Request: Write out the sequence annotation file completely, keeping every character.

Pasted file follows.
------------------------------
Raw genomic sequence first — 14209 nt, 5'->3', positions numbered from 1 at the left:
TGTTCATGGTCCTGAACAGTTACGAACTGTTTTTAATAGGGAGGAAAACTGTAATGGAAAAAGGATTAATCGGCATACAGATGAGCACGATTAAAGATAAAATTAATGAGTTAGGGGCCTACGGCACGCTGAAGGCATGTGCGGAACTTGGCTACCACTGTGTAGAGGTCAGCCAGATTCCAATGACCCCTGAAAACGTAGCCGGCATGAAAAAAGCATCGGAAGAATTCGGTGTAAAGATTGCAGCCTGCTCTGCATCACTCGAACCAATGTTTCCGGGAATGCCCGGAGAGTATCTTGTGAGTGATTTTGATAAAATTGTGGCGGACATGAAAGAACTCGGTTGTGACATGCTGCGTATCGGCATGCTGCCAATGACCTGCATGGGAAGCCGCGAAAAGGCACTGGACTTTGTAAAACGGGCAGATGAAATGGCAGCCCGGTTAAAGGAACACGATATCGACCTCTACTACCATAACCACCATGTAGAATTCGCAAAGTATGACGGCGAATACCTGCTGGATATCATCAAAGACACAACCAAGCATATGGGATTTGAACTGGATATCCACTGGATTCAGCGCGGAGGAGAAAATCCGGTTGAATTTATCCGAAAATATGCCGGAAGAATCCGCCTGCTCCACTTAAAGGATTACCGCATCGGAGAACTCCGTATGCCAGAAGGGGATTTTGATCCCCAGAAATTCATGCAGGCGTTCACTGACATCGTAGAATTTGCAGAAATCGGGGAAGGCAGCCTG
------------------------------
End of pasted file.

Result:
Raw genomic sequence first — 14209 nt, 5'->3', positions numbered from 1 at the left:
TGTTCATGGTCCTGAACAGTTACGAACTGTTTTTAATAGGGAGGAAAACTGTAATGGAAAAAGGATTAATCGGCATACAGATGAGCACGATTAAAGATAAAATTAATGAGTTAGGGGCCTACGGCACGCTGAAGGCATGTGCGGAACTTGGCTACCACTGTGTAGAGGTCAGCCAGATTCCAATGACCCCTGAAAACGTAGCCGGCATGAAAAAAGCATCGGAAGAATTCGGTGTAAAGATTGCAGCCTGCTCTGCATCACTCGAACCAATGTTTCCGGGAATGCCCGGAGAGTATCTTGTGAGTGATTTTGATAAAATTGTGGCGGACATGAAAGAACTCGGTTGTGACATGCTGCGTATCGGCATGCTGCCAATGACCTGCATGGGAAGCCGCGAAAAGGCACTGGACTTTGTAAAACGGGCAGATGAAATGGCAGCCCGGTTAAAGGAACACGATATCGACCTCTACTACCATAACCACCATGTAGAATTCGCAAAGTATGACGGCGAATACCTGCTGGATATCATCAAAGACACAACCAAGCATATGGGATTTGAACTGGATATCCACTGGATTCAGCGCGGAGGAGAAAATCCGGTTGAATTTATCCGAAAATATGCCGGAAGAATCCGCCTGCTCCACTTAAAGGATTACCGCATCGGAGAACTCCGTATGCCAGAAGGGGATTTTGATCCCCAGAAATTCATGCAGGCGTTCACTGACATCGTAGAATTTGCAGAAATCGGGGAAGGCAGCCTG